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    A very nice bolt action .22 is the 452 CZ Scout. A shorter, cheaper wood stock and 16" barrel, but the same excellent action and trigger as the bigger CZ's. CZ is no longer selling them as they have gone to the 455 model, but you can still find them used. They have almost a cult following by adults ( myself included), as a VERY accurate carbine to keep in the back seat of the truck or on a 4-wheeler. All a bigger person has to do is extend the stock for comfortable shooting by adding a slip on pad. A youngster will NEVER outgrow one of these as he would with a Rascal, Chipmunk or other cheapie kids .22, They come with a single shot clip for starting out, when he gets to be junior high or high school size, add a pad onto the stock and give him some 5 or 10 round magazines and he will enjoy it for decades more. When he has kids of his own, he can take the slip on pad off, and put the single shot adapter back in and re new the cycle. Mine ( and many others as well), shoots decent ammo into one hole at 25 yards, 3/8ths to 1/2" at 50, and 1" groups at 100 yards. Here are some pics of mine with a Redfield Revolution 2-7x Accurange in Talley rings. Top target w/ Federal Automatch are all 10 shot groups. Check out the CZ section on rimfirecentral.com for more discussion of the awesome CZ scout.
     

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  10. 303tom

    303tom New Member

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    Wood !..................
     
  11. trip286

    trip286 New Member

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    Yes, for a young boy and his first "real" gun, synthetic bolt action.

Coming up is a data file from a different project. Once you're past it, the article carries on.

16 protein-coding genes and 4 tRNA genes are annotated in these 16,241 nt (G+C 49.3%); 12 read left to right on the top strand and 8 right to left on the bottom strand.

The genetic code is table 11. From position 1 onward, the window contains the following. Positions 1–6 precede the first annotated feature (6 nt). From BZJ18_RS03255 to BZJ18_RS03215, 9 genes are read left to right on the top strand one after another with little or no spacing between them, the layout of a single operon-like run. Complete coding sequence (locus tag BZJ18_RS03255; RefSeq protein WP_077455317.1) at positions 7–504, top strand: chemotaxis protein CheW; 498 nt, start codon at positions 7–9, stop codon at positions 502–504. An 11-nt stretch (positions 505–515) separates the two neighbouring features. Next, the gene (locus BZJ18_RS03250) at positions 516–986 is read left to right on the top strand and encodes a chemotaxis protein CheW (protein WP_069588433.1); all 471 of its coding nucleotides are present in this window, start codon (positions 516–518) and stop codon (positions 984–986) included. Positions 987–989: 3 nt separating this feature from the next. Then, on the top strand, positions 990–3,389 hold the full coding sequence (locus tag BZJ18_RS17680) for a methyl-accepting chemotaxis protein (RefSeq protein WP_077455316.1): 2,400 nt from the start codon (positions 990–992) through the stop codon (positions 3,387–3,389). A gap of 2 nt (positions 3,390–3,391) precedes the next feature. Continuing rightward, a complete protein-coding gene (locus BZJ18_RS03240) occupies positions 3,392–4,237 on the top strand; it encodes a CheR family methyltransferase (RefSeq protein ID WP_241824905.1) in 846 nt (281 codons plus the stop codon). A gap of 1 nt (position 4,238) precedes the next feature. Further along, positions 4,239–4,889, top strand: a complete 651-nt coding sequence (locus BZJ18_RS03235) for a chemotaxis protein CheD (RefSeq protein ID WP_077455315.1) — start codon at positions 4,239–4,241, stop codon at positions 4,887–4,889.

Synthetic because of the durability.

    Bolt action because not only does it encourage a child to focus more on each shot, but it's also a bit safer for a youngun who can be so easily distracted.

    Imagine this scenario: little boy and daddy out shooting cans in the back forty. Boy is trying and missing with each shot. Then he hits one and flips it high into the air.

    He's going to be excited. He may spin around to ask daddy if he saw it.

    Now, this is obviously a moment where dangerous handling has to be addressed, and I'm assuming you've already been teaching him how to handle a gun. But the attention span of a young kid is short.

    So, in light of something like this happening, would you rather it be a bolt action and you know the chamber is now empty except for a casing, or would you rather it be a semi auto where you know a fresh live round just cycled into the chamber?
     
  12. WhelanLad

    WhelanLad New Member

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    Ya need one of each for certain... and also a nice wood grain delux model of some sort :)

    i lov my ruger woodstock but treat it as if it was plastic...
    love the plas Abolt stock..gets treated like crap but luvs it

    wl
     
  13. roostershooter

    roostershooter New Member

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    Thanks for your input ! Sandog I will check out that CZ it looks like a sharp gun. I purchased the new Ruger American bolt action 22 LR in the compact version. This is also a gun that can grow with my son . The safety factor sold me on the bolt action as well as the fact he will have to stop between shots and evaluate what he has done. Can't wait till Christmas.
     
  14. FrontierTCB

    FrontierTCB Active Member

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    Glad you made the choice. Congrats, getting your first firearm is a memory he will probably keep with him the rest of his life, like most of us have. Great Christmas for both of you,